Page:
School of Velocity, by Eric Beck Rubin

There were also things we didn’t talk about, not even to each other. The things we couldn’t explain, but just did.

velocity

~~here be (one or two) spoilers~~

Jan de Vries is a student at Sint Ansfried, an elite performing arts high school, when he meets Dirk Noosen. He is a pianist; Dirk is an actor. “I saw him several times before I even knew his name,” he tells us. “He was like a new word that, once learned, you heard spoken everywhere.” That is the reader’s cue to be aware that this book is going to be about charisma, about power, about the ways in which the charismatic behave that make them, at best, dubious idols. It’s also, because of this, highly relevant to the book I’m currently writing, which also wrestles with questions of charisma, school days (or adolescence in general) and power games.

Well. Reading School of Velocity has made me think two things: a) thank God someone else has written a book about this, it’s obviously possible; and b) bollocks, maybe I shouldn’t bother; how can I improve on this?

For this review I shall take a leaf out of Naomi‘s book and write, overtly, about what made this book so effective for me.

Thing one: the setting

Reviewers talk about setting a lot; often, I think, more than is necessary, because setting is very rarely “a character in its own right”. If you’re talking Wuthering Heights or, I dunno, Wolf Hall, or Ordinary People, then yeah, sure, but otherwise, setting isn’t always that big a deal. What I liked very much about School of Velocity is the mysteriously seamless way in which Rubin places the action in the Netherlands. He doesn’t drop a whole lot of place names, but he situates his characters in their provincial home town, and later in the city of Maastricht, so coolly and confidently that I thought he must hail from thereabouts. Evidently he doesn’t, which makes me wonder how on earth he managed such casually intimate descriptions of the place.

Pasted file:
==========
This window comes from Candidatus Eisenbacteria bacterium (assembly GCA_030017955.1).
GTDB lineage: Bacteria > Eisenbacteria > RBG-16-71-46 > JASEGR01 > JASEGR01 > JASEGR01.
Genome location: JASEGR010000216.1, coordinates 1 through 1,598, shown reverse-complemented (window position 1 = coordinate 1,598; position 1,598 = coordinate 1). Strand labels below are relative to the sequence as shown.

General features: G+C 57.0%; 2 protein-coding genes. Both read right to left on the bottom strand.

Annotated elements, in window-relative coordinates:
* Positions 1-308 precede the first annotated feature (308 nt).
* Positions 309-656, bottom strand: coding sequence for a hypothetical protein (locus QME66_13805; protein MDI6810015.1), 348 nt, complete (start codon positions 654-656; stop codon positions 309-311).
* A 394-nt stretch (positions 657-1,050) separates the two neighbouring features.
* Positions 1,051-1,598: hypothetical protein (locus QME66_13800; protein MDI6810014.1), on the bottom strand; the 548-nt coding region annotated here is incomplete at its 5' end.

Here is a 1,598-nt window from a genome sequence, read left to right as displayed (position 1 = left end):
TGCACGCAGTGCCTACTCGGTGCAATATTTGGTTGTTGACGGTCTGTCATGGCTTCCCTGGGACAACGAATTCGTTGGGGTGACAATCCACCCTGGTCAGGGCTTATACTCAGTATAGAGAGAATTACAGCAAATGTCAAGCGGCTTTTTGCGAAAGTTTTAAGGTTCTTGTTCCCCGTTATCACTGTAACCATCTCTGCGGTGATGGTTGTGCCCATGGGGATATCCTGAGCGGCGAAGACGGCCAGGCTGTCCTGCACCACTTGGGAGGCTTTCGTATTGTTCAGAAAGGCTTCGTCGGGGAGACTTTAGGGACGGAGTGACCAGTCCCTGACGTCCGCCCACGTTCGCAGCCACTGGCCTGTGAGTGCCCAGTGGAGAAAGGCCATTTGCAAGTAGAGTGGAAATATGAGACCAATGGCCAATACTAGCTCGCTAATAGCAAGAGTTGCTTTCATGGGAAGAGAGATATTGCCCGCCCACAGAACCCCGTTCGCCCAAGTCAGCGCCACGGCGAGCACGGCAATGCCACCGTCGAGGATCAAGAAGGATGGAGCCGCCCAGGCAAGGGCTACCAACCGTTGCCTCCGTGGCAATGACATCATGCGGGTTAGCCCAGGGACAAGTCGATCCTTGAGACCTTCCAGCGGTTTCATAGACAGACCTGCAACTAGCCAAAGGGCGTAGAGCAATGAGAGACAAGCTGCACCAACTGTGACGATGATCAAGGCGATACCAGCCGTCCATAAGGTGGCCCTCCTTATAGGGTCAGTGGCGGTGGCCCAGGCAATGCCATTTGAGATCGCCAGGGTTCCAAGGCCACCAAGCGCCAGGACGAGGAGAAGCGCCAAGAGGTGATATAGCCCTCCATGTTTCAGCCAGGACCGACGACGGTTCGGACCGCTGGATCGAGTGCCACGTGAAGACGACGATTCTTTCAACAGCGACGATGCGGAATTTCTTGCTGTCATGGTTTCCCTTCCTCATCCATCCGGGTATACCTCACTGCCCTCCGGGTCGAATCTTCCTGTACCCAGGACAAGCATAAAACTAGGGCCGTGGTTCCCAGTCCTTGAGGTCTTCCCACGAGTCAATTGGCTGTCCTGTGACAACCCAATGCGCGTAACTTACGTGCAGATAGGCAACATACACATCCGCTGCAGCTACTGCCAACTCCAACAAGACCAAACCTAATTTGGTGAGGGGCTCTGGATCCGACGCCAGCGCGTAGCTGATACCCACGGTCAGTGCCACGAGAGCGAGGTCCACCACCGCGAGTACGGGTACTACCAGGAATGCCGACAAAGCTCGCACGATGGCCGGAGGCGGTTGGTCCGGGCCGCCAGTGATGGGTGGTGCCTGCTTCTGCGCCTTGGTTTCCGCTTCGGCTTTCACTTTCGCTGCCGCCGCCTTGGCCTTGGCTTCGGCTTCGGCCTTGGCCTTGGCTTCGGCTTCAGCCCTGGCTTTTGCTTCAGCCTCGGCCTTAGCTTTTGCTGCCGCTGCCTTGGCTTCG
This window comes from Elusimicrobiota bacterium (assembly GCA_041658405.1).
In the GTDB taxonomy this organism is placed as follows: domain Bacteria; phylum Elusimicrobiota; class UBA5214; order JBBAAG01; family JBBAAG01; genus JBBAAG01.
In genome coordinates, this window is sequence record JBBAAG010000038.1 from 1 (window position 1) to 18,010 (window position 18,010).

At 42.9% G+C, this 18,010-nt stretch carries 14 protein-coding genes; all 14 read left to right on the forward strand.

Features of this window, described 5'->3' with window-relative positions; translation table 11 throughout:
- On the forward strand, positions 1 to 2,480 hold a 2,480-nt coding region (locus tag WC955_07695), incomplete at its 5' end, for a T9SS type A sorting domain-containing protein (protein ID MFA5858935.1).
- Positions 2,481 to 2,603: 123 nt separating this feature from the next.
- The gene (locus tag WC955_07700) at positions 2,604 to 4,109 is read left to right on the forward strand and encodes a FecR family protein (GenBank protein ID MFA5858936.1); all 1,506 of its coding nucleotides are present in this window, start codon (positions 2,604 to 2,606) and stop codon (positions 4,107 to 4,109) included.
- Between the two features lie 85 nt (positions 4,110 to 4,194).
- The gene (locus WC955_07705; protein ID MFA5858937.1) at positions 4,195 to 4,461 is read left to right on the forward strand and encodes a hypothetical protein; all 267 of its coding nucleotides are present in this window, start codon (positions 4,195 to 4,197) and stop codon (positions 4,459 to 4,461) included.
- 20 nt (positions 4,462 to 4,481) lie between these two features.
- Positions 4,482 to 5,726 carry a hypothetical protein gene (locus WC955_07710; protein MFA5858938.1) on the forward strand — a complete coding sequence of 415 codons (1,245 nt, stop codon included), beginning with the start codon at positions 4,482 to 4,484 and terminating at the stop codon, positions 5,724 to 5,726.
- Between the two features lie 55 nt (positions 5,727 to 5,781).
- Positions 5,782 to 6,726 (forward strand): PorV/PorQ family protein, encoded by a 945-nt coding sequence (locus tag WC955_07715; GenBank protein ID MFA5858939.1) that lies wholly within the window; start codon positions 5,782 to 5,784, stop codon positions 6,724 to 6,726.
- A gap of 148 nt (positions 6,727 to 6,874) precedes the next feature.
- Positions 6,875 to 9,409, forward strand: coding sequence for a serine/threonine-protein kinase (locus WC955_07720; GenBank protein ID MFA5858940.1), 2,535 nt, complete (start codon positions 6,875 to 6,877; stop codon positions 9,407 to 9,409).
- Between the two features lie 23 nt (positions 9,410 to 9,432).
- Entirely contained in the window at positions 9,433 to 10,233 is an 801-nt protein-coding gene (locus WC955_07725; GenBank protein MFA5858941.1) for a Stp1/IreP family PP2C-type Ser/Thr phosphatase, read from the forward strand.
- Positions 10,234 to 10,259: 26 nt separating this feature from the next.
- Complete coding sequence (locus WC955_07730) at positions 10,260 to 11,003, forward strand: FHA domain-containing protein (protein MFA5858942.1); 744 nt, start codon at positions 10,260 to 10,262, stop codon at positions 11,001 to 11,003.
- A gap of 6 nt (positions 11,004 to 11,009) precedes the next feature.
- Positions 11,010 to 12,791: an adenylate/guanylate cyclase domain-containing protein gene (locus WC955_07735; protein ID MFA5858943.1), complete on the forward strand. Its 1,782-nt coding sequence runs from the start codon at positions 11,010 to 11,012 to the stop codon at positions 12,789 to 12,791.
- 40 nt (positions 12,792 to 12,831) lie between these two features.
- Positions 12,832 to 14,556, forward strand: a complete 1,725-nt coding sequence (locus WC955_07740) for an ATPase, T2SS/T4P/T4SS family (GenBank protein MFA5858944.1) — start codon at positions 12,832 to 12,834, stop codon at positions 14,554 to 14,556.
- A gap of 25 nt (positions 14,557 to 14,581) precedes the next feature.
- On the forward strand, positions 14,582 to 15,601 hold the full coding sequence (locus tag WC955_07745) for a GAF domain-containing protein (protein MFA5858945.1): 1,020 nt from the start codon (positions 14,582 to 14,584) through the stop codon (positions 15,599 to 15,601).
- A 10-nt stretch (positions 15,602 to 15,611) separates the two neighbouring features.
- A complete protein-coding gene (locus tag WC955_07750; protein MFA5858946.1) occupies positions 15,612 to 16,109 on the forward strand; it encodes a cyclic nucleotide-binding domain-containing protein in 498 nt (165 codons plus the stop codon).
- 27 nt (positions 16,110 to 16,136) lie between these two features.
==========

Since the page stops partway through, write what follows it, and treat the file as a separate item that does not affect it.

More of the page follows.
Thing two: the pacing

Really good authors know how to fast-forward. Rubin covers whole years of friendship in a couple of pages, with smartly structured montage flashbacks like this one: